In September 2017, I received slightly over $100K as a result of the commuted value of my pension plan. I decided to invest 100% of this money into dividend growth stocks. Each month, I publish my results. I don’t do this to brag; I do this to show you it’s possible to build a portfolio during an all-time high market. The market will crash… eventually. In the meantime, I’d rather cash some juicy dividends!
Funny story, I’ve been told a couple of times (on Seeking Alpha) that my moniker (The Dividend Guy) should be replaced by the “Total Return” Guy. I don’t really get why since the whole purpose of investing is making money right? My goal is to generate a positive total return (capital appreciation + dividend). If I wanted to see money deposited monthly, I would have simply bought an annuity and get my paycheck. Making sure my capital is growing (along with dividends) is only a rationale approach to investing. I want to make sure my wife and kids will have more money to manage if I ever pass away. Not just some rundown companies paying 8% yield and losing 105% in value year after year until the company finally cuts its dividend.
I’ll go one step further just for fun with this column about dividend yield. I don’t mind about the dividend yield. My portfolio generates roughly 2.5% yield now. I know, you can cough and tell me it’s not a real yield. But that’s mostly because my portfolio jumped in value over the past 2 years. My yield on cost (dividend payment today divided by my original investment) is probably around 3.5% now.
What really matters (TO ME) is the dividend growth. First, I don’t need to withdraw money immediately. Therefore, I don’t need my portfolio to generate lots of income. I just need my portfolio to generate a growing income stream for the future.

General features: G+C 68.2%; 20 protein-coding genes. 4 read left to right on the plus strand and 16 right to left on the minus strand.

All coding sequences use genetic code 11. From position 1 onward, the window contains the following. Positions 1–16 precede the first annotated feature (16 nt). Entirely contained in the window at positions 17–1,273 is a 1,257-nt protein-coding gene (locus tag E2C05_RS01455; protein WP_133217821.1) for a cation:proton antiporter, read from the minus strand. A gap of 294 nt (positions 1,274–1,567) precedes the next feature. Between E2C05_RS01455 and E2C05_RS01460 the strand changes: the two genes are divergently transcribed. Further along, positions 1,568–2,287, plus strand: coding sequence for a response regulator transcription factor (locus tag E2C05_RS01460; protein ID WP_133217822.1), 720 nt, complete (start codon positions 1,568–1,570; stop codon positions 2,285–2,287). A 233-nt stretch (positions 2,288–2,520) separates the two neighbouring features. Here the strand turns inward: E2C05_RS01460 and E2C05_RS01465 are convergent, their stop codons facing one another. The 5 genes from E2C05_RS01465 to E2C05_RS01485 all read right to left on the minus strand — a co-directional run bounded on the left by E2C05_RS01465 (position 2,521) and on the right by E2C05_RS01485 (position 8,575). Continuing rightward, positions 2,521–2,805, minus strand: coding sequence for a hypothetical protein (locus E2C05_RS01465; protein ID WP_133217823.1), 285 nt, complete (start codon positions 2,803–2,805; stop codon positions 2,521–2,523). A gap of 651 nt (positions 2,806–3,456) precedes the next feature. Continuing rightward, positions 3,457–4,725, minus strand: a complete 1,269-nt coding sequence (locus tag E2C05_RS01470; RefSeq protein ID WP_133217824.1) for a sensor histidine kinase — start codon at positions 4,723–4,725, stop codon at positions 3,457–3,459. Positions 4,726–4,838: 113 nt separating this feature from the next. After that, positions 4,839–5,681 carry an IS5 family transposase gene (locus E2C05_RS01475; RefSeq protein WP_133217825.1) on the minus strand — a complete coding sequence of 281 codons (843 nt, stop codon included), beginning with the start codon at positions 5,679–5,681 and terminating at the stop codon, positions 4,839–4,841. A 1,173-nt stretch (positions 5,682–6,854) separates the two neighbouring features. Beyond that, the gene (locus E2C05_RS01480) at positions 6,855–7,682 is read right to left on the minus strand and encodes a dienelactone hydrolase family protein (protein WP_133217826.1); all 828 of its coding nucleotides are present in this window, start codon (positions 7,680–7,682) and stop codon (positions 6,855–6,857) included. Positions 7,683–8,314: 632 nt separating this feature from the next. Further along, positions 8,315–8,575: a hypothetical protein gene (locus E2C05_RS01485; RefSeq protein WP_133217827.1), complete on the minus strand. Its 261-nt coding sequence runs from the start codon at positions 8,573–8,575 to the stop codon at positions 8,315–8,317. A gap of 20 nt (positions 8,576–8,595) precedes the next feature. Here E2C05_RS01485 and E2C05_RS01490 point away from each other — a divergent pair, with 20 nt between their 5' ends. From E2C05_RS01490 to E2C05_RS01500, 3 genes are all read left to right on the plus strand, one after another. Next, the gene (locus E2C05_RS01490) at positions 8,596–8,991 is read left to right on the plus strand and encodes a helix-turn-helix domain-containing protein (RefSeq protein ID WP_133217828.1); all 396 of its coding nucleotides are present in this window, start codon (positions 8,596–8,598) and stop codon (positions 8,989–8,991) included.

Tracking dividend growth ensures that most of my companies are doing well (if not, why would they increase their distributions?). This is my number one signal to make sure my investment thesis is still valid. An absence of dividend growth is definitely a red flag telling me I need to investigate further.
I understand that yield is important when you are retired and you expect your portfolio to generate enough income so you can enjoy a stress-free retirement. At that point, yield does matter, but not at all cost. In fact, you are probably better off with a portfolio yield of 3.5%-4% with a steady capital appreciation and withdraw a total of 4- 5% of your portfolio (e.g. selling a few shares) each year. If you aim at an 8% withdrawal rate, no matter if you want to do it through dividend yield or by selling shares; you are going to bleed your portfolio out rapidly. Here’s more information on how to manage a higher yield portfolio at retirement.
If you don’t feel like reading, you can now jump into my monthly market commentary on Youtube:
Numbers are as of September 6th 2019 (before the bell):
|Company Name||Ticker||Market Value|
August was the month where banks were discussing their results. While some missed the mark, I was “lucky” enough to have shares of two banks showing great results.